Instead, use a diversion safe. While in transit, you can easily hide money, and/or it can be an alternative to use at your hotel/hostel.
Things happen everywhere, but while you’re solo, you need to take more precautions.
Protect your valuables, especially your passport and money. This also includes buying locks for your luggage, backpacks, and other storage.
Know important numbers and addresses.
Not only make a mental note, but write it down!
When I was in Vietnam, my phone got stolen, and I couldn’t get back to my hostel. Talk about being stressed.
Luckily, my taxi driver allowed me to use his phone.
I was so flustered, I couldn’t even figure out the police number. So ALWAYS write important numbers and addresses on paper, or print this information out.
Have a copy of your passport.
Whether it’s keeping a copy in your email/phone or a physical copy, do it!
I do not carry my passport on me at all times because it’s my livelihood. I only use it when it’s necessary. But in the unlikely event you lose it or it’s stolen, having a copy will help you return home.
GET TRAVEL INSURANCE
You might think you’re invincible or are trying to penny pinch, but it’s worth the investment. Stuff happens.
I’ve missed flights, gotten my phone stolen, and I’ve been sick all while abroad. Having insurance ensures you’re covered in unforeseen circumstances.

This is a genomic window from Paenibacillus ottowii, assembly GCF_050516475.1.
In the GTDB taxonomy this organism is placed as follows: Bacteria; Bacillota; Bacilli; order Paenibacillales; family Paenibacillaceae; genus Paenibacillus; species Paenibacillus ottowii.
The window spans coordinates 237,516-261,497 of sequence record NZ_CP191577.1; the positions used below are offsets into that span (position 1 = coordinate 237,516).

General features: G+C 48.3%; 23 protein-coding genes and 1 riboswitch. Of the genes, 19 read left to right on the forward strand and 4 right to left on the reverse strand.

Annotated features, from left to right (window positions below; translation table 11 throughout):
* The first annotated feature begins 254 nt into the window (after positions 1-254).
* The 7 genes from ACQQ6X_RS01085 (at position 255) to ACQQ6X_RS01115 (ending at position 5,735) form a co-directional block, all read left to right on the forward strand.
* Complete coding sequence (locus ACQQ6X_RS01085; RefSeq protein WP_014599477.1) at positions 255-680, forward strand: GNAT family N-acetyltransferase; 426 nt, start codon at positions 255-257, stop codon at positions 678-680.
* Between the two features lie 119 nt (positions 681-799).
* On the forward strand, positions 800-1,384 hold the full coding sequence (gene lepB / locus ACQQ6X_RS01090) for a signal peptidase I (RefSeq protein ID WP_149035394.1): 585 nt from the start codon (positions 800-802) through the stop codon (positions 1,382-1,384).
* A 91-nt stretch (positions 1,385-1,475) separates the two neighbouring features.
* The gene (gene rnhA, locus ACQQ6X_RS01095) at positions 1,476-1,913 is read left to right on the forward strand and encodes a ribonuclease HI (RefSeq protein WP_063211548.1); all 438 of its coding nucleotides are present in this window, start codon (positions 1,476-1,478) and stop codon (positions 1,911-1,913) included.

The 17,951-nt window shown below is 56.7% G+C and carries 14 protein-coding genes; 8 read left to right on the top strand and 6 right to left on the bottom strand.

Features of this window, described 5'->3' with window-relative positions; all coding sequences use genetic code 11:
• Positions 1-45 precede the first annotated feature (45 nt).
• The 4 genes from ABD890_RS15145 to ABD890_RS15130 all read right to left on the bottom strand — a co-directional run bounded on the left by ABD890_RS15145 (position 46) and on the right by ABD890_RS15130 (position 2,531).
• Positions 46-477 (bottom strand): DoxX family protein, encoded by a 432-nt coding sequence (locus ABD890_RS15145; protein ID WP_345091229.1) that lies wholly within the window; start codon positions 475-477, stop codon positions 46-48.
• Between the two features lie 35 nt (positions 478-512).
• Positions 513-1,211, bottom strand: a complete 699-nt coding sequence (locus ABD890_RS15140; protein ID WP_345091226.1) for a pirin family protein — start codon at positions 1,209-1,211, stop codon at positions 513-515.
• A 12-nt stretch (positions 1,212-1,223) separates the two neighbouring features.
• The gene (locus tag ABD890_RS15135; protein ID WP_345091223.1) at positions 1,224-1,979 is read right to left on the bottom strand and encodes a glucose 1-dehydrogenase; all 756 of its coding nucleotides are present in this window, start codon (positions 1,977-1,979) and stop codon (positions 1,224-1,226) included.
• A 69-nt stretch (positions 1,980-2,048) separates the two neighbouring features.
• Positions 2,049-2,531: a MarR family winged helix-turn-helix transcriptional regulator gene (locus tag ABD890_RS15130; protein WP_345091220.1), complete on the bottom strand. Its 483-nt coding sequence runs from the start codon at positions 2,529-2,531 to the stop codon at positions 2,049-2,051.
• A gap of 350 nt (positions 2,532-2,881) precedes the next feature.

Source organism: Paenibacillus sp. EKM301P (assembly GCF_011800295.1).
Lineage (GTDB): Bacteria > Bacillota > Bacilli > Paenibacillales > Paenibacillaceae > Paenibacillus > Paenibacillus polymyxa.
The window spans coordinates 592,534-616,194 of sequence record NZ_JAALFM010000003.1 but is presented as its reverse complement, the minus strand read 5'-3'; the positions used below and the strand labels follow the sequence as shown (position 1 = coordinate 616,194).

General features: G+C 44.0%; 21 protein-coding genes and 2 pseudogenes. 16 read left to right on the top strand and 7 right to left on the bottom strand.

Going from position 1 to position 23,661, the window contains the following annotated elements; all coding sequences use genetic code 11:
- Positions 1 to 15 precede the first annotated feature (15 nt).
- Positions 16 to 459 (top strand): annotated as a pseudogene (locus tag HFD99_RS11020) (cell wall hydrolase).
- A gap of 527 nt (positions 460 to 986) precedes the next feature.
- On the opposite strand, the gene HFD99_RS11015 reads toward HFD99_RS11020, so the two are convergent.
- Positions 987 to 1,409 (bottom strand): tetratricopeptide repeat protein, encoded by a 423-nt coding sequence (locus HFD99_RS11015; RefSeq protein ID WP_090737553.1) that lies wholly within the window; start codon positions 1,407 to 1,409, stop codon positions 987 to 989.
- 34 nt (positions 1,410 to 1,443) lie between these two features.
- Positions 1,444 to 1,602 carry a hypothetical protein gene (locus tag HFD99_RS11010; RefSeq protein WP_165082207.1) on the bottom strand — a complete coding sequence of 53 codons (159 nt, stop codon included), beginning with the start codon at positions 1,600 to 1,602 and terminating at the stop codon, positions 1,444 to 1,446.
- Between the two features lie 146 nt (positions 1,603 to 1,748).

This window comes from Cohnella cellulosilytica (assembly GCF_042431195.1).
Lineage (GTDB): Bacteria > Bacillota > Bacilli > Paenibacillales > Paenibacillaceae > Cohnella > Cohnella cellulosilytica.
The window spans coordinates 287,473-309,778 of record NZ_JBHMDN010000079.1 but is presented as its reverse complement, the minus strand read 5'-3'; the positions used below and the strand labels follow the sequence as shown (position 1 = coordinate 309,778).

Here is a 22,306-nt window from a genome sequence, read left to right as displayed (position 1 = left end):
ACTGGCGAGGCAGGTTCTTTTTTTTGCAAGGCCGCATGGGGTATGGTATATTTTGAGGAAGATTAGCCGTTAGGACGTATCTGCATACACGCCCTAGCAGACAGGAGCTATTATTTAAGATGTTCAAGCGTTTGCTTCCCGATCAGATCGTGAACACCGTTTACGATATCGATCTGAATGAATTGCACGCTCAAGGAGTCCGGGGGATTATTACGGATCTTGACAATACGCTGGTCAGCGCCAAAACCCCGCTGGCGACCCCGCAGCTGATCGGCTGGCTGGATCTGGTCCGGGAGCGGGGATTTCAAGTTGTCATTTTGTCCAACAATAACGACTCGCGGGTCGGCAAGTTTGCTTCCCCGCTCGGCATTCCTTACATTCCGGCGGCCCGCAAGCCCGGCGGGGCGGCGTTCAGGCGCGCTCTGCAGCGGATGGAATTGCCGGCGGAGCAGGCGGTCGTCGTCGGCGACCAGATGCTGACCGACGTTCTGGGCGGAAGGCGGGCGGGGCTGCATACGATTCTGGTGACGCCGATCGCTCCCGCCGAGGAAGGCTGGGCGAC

You can find a plan that is affordable and covers the basics.
Start Your Day Early
It’s the best way to maximize your day, explore, and beat the crowd at touristy places.
The daytime makes people feel safer, and if you wake up earlier, you can enjoy a full day of activities.
If you are solo, be mindful of going out late at night. I gave myself a curfew for safety reasons and highly recommend you do the same.
Act like you know what you are doing, even if you don’t.
Being a tourist already attracts a lot of attention (especially in homogeneous countries). Fake it, walk confidently, don’t keep your face glued to your phone, and pay attention to your surroundings.
If you get lost, go to the nearest café or store to ask for help. If there is none around, use your instinct to ask someone for help and trust your gut!
*Bonus* Stay in Hostels
Hostels aren’t for everyone, but staying in one can make your travels much better.
I mostly stay in them when I’m solo so I can meet other travelers. We can exchange tips and maybe explore together or go out at night.
I’ve stayed in nice hostels, so don’t knock it until you try it. Many even have individual rooms.
Traveling solo can be scary, but you can push past those fears! Even if it’s starting small, you can take a weekend trip domestically.
This helps build up your confidence. I didn’t let my worries stop me instead I took a leap of faith. Since then, I’ve traveled to 7 countries solo. I am a testimony that any and everyone who wants to do it can!
Following these 9 tips will prepare you to make that journey. It’s not always realistic to have people tag along, so why not do it alone? And what you’ll learn is to be cautious but open to new possibilities.
Through this experience you will discover so much about yourself and your instincts; make sure you trust them!
Have you traveled solo, if so, what was your experience? If you haven’t yet, what is holding you back? Comment below!!!